Today is Wear it Pink Day in the UK, which is a fundraising initiative to fund breast cancer research, and to make this year unique the organizers are auctioning off the world’s largest bra. Anyone can bid on the bra which is available for bidding on eBay, the bra it’s currently at £2051.00 (approximately US $3,287.55). There are only two days left to bid so you should act fast!
It’s a fun way to get attention for raising money for cancer research. Just imagine all the fun things you can do with a massive bra!
Find out more at World Record Bra and bid on it here.
I find this to be rather entertaining, apparently bras could be manufactured that produce electricity from bouncing breasts. If one was to combine this electricity producing bra with the eco-friendly bra the world would witness the greatest piece of underwear ever made.
Then one day recently, I had an idea. As I rode a bus to the office, my messenger bag slung uncomfortably across my chest, I thought, “Why not put the girls to work?” Human-powered devices are showing up everywhere, from Rotterdam’s sustainable dance floor to human-powered gyms in Hong Kong. The timing seemed perfect – perhaps even overdue – for a bra that could harness the untapped power of breast motion.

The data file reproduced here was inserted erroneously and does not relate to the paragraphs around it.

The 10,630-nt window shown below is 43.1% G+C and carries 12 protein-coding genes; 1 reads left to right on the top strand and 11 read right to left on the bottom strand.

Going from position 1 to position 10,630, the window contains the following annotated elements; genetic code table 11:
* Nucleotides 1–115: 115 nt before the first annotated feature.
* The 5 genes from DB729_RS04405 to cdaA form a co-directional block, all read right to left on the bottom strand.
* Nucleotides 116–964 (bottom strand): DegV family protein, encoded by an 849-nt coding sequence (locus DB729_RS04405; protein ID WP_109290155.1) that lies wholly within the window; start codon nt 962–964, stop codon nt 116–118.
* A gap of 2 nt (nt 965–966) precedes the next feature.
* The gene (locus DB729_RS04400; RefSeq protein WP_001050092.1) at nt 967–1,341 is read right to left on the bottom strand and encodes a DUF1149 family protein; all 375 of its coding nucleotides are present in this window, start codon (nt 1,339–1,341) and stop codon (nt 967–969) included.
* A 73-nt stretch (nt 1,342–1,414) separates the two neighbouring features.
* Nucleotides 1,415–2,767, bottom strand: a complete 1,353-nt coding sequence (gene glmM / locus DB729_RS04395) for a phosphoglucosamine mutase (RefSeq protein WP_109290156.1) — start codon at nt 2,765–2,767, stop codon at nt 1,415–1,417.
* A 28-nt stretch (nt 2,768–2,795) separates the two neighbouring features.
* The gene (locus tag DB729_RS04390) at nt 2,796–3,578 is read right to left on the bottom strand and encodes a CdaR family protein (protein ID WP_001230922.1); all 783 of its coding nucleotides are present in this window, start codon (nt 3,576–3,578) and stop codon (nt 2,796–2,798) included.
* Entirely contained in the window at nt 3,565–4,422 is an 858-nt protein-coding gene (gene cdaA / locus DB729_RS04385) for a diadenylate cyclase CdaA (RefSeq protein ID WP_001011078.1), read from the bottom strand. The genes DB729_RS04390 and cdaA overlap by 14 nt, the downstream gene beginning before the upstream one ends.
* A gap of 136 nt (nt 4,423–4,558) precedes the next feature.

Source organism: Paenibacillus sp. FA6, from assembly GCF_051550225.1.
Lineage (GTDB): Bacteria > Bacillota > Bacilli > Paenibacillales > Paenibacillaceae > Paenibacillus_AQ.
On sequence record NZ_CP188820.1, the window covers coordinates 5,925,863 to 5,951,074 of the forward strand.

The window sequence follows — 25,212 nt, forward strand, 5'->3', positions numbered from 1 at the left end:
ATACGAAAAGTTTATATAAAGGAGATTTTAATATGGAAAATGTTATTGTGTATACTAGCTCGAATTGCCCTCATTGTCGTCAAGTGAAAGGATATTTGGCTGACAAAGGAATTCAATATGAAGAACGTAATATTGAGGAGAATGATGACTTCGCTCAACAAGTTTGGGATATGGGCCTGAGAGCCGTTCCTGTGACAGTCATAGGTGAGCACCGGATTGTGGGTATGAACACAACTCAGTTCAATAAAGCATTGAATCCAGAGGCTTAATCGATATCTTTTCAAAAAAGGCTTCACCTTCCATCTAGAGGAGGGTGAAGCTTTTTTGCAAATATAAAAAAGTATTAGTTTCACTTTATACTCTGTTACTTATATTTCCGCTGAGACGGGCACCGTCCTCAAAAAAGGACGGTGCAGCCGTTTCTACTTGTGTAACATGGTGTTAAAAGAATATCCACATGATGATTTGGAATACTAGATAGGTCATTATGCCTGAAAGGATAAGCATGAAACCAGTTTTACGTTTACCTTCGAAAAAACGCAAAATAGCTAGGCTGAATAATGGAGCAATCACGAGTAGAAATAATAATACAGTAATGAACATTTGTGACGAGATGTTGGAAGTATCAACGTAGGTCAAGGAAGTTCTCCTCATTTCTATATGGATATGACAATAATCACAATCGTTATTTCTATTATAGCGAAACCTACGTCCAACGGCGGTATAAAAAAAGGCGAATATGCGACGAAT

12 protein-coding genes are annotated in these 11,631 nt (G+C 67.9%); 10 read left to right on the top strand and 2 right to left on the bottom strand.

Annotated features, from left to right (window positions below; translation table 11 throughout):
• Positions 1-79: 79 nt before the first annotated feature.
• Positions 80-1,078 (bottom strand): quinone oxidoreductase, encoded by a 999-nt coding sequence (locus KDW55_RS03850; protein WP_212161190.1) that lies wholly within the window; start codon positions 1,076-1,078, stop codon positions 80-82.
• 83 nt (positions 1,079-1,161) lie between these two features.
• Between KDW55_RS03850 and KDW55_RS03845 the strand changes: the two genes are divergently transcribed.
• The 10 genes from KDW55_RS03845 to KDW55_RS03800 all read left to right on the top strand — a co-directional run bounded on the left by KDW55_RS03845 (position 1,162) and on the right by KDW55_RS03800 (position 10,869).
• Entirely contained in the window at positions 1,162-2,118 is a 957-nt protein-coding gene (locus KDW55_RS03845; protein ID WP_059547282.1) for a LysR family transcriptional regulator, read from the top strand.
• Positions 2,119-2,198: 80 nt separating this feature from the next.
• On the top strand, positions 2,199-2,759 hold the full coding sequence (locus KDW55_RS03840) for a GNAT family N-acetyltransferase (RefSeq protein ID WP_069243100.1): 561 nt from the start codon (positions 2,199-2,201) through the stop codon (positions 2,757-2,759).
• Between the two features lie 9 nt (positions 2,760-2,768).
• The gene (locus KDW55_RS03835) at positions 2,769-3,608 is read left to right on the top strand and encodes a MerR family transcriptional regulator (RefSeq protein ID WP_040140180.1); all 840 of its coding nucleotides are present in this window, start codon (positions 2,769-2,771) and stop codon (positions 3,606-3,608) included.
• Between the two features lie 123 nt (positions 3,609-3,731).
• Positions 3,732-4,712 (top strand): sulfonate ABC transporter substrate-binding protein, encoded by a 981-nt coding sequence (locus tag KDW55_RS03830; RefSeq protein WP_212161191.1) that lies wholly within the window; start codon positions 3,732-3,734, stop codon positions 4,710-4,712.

The idea of an energy-generating bra isn’t as crazy as it might sound. The underwear company Triumph International Japan recently unveiled a solar-powered bra that supposedly will generate enough energy to power an iPod. But I live in foggy San Francisco and prefer not to walk around in my underwear in public. Could someone design an iPod-powering bra for me?
Chopsticks are made of wood, which means, like paper towels, they are made from trees. Trees are really good for the environment and saving them is great. A Japanese lingerie maker has found a way to promote reusable chopsticks in a sexy way.
Lingerie maker Triumph International Japan unveiled the “My Chopsticks Bra” on Wednesday in Tokyo in a bid to promote the use of reusable chopsticks instead of disposable ones.
Japanese bin an estimated of 25 billion wooden pairs of chopsticks a year, many of them already made from recycled wood chips, but a growing number of environmentally aware consumers want to combat this “throw away” culture.
“It’s a small step, but because many Japanese chopsticks are disposable, big chunks of forests are being cut down,” said Hiromi Shinta, spokeswoman for the company.